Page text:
Human Rights in the New Europe: Problems and Progress

Human Rights in the New Europe: Problems and Progress

Human Rights in the New Europe: Problems and Progress

Human Rights in the New Europe: Problems and Progress


Human Rights in the New Europe is one of the first books to bring together leading thinkers from both East and west in order to examine the situation of human rights in Europe, especially east-central Europe, after the fall of communism.

The book focuses broadly on the promotion and protection of human rights practices in specific nations. David P. Forsythe's introductory pages set the stage for up-to-date information on the new situation in eastern Europe, and his conclusion stresses the interplay of national and international factors that affect governments in former communist countries as they attempt or are pressured to apply internationally recognized human rights.

Several themes are stressed in the contributed essays. One is the primacy of national factors over international factors in determining the future of human rights. Another is the question of legal engineering: can it control some of the historical factors that interfere with the application of human rights? Many states of eastern Europe have not been characterized over time as either stable democracies or other types of government that display tolerance and moderation. Further, the economy ineastern Europe has been poor in recent years. The prospects for developing governments that are protective of human rights are good in some areas but not in others. Human Rights in the New Europe presents a balanced and cautious overview of the future of human rights in Europe. The contributors, including Doug Bereuter, Vaclav Trojan, Pavel Hollander, Josef Blahoz, Mark Gibney, Richard Claude, Jack Donnelly, Bruce Garver, John Hibbing, Helen Lanham, and Ray Zariski, agree that there has been progress in some areas but that precise predictions cannot be made in the fluctuating climate of the early 1990s.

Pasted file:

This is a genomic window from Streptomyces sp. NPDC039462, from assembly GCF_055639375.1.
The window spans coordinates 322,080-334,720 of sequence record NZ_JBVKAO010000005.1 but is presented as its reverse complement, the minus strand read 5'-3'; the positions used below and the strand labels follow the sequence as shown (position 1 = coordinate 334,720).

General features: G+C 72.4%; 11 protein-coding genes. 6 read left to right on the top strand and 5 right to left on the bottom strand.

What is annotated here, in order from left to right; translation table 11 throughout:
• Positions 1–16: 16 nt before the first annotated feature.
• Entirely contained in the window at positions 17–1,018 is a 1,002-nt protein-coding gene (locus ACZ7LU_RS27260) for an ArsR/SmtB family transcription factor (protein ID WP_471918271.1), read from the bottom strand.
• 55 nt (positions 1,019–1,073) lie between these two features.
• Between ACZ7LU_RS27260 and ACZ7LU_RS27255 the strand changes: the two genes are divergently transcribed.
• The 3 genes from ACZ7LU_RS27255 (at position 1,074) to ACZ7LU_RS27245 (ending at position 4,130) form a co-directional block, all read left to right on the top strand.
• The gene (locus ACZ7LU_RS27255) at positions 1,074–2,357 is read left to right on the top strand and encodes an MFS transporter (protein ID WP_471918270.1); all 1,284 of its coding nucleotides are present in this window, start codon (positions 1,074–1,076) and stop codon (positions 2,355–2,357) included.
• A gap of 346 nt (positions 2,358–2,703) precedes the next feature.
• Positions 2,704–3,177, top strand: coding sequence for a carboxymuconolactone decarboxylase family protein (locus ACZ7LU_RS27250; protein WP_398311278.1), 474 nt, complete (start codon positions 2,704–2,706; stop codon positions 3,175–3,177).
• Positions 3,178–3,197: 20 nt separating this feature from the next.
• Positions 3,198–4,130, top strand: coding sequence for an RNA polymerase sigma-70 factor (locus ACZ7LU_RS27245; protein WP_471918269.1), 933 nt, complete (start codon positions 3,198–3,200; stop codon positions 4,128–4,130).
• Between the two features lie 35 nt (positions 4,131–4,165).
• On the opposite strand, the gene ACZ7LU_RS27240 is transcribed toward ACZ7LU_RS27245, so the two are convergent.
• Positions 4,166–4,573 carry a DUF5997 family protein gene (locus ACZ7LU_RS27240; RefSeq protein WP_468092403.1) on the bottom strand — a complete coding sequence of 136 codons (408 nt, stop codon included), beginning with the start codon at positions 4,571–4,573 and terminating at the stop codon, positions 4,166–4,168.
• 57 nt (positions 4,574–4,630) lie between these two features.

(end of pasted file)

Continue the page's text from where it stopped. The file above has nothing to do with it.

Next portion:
In 1991 the Layman Fund, a subsidiary of the Nebraska Foundation, itself independently related to the University of Nebraska system of higher education, made a grant to support a study of human rights in the new Europe, with a focus on developments in East Central Europe. On the basis of that grant, a number of experts, either in internationally recognized human rights or in European affairs, were asked to think about what was happening in Europe in the early I990s and what these events might portend for the future. This book is the result of their collective effort.

Since the collapse of European communism, first in the Soviet "bloc" in 1989 and then in the Soviet Union itself in 1991, events have unfolded at a dizzying pace. It is always difficult to work in an unsettled "laboratory," or, to use a different metaphor, to shoot at a moving target. This problem bedevils much of political science. It is especially difficult when the focus is on European areas formerly under communist rule.

Nevertheless, many important developments in that part of the world deserve analysis, even if that analysis must remain less than final. Moreover, if one waited for full stability in many former communist states, especially those in the Balkans or the southern part of the former Soviet Union, one would wait a very long time indeed before attempting to dissect important developments.

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